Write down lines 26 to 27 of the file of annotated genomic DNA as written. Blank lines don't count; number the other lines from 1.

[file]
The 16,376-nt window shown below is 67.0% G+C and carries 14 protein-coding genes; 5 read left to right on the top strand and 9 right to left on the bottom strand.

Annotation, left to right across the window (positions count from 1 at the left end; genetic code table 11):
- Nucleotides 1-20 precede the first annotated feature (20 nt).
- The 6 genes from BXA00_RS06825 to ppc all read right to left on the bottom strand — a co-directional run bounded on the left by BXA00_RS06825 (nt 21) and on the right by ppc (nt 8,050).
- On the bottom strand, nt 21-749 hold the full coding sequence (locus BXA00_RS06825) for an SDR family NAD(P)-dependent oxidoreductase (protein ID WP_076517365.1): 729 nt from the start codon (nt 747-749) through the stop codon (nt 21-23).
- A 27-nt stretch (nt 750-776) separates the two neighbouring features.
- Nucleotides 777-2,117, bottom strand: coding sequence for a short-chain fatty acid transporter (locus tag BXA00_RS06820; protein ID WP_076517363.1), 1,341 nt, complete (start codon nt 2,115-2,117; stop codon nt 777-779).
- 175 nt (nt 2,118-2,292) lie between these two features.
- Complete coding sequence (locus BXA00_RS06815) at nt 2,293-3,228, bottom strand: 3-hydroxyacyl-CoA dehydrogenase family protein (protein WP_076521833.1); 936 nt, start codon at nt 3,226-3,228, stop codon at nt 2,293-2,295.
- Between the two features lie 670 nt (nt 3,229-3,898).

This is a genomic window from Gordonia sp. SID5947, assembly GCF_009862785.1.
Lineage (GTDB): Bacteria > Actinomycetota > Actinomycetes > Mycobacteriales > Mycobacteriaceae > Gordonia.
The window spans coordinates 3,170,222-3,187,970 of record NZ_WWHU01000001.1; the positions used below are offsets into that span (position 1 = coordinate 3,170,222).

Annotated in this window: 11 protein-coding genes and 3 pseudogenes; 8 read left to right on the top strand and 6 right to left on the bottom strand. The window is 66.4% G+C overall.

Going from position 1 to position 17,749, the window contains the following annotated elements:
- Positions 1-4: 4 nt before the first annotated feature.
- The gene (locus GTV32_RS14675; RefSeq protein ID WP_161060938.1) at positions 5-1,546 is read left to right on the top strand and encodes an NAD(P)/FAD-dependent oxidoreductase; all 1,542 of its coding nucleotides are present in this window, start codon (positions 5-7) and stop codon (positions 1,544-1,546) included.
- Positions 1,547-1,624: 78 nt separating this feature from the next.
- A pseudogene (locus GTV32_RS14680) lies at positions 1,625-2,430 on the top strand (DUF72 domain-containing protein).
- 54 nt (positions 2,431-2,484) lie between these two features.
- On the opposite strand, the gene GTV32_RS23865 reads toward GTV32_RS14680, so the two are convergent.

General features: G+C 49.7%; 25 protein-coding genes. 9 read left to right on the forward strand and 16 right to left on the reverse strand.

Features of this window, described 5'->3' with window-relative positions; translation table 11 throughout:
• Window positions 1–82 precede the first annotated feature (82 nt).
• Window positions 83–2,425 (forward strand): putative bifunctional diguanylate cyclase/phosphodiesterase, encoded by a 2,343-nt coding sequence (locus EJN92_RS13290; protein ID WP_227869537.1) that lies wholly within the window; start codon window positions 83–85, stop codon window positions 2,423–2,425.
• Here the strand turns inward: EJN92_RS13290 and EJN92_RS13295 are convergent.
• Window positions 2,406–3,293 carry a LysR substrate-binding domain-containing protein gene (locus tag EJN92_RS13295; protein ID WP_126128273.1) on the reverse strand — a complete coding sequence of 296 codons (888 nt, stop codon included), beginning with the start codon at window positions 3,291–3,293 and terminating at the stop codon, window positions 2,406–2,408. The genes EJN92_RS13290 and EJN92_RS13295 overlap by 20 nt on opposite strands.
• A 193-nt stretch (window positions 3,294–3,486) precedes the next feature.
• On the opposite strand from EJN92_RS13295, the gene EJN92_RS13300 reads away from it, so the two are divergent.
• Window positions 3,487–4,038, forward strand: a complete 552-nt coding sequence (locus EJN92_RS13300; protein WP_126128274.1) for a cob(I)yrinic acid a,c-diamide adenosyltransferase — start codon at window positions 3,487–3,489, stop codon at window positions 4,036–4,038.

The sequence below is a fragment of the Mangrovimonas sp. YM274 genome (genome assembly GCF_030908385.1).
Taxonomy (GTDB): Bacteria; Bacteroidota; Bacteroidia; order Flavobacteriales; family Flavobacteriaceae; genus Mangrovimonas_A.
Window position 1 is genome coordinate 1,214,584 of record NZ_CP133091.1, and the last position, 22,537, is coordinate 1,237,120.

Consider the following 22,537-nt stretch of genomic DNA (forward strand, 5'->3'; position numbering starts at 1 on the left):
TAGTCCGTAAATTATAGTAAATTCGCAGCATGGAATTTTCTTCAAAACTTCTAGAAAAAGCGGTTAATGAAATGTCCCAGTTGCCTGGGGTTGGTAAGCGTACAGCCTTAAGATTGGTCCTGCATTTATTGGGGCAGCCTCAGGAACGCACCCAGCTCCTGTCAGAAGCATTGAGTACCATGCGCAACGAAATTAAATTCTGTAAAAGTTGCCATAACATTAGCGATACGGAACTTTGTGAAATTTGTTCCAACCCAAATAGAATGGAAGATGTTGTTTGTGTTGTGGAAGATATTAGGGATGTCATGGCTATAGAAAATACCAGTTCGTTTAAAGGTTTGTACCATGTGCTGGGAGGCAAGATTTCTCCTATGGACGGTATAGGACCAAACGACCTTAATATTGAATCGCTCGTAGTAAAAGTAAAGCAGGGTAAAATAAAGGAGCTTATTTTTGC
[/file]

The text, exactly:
• Here the strand turns inward: EJN92_RS13290 and EJN92_RS13295 are convergent.
• Window positions 2,406–3,293 carry a LysR substrate-binding domain-containing protein gene (locus tag EJN92_RS13295; protein ID WP_126128273.1) on the reverse strand — a complete coding sequence of 296 codons (888 nt, stop codon included), beginning with the start codon at window positions 3,291–3,293 and terminating at the stop codon, window positions 2,406–2,408. The genes EJN92_RS13290 and EJN92_RS13295 overlap by 20 nt on opposite strands.